Tuesday, 8 December 2015

Arctic Eider Society in Hudson Bay

Arctic Eider Society
I watched this video nearly a year ago. It was amazing.  It points out how climate change is changing the oceans, beginning with Hudson Bay. The Inuit depend upon the eider ducks for food and clothing. 

Video Review: People of a feather

They are doing wonderful work, and I sent a donation. Here is their latest update, which might be of interest to other nature nuts, like myself.

virtual-tour-hunterVIRTUAL TOURS: Start a virtual tour at the ice edge and explore the first ever Google Street View imagery of remote sea ice habitats, wander around town in the remote hamlet of Sanikiluaq, visit the local eider down factory, and more!
Go to the Virtual Tour

We've been working really hard over the last year to develop a new way to share how it feels to stand on the Arctic sea ice in the middle of winter. We’re really excited to share this with you!
It’s an experience like no other, and we’re very pleased to announce the launch our brand new, first-of-its-kind, community-based Interactive Knowledge Mapping Platform (IK-MAP), where you can now track the near-real time results of all the work you’ve helped make possible in Hudson Bay, and even take a virtual tour of Sanikiluaq and the surrounding areas in the first ever Google Street View of remote sea ice habitats!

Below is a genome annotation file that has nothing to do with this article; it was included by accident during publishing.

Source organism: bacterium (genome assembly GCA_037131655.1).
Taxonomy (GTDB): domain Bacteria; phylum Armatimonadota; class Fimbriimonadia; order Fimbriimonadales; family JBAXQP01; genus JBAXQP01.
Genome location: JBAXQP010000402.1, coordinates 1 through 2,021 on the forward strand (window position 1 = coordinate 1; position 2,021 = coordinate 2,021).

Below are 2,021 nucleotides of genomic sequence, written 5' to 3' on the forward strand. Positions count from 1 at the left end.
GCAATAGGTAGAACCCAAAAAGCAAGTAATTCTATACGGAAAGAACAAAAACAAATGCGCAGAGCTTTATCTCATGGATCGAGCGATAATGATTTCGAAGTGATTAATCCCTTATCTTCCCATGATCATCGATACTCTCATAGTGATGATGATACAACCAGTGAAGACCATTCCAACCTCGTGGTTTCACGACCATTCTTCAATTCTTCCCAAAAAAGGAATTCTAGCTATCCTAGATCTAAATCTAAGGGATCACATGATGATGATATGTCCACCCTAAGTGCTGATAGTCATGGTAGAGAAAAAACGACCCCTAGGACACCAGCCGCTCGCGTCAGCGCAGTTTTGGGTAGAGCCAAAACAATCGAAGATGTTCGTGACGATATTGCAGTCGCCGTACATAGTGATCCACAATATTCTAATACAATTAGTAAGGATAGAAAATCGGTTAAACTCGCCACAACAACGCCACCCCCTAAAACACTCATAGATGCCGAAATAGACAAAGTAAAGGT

The IK-MAP combines sea ice imagery with data and knowledge from the Inuit and Cree communities of eastern Hudson Bay. This mix of new and old, combining indigenous knowledge with science and technology, provides new and important tools for environmental stewardship and culturally relevant education and might be just what’s needed to address the impacts of hydroelectric dams on communities and sea ice ecosystems here. 
This allows the local communities to use their own knowledge systems to share information and interpret local environmental data.
Be sure to check out this exciting new tool for environmental stewardship 2.0. 
Joel Heath, Ph.D.
on behalf of the entire Arctic Eider Society team

-Arctic Eider Society Logo-

The Arctic Eider Society is a registered Canadian Charity. You can also keep up with them on Twitter or Facebook


William Kendall said...

Thanks for pointing this out, Jennifer!

DUTA said...

Fascinating stuff!

Climate changing is a very worrying topic nowadays. I'm afraid we can't do much about it, although there's good will among governments to act together in finding solutions.
I live in a warm country, and yet the winters of the last few years have become almost 'arcti', and we're not well equipped for that change. We've always had very mild winters with no much need for heating and bulky clothes.

Red said...

This looks like the Belcher Islands which are very low so could be flooded badly enough with rising sea level that they could not be habitable.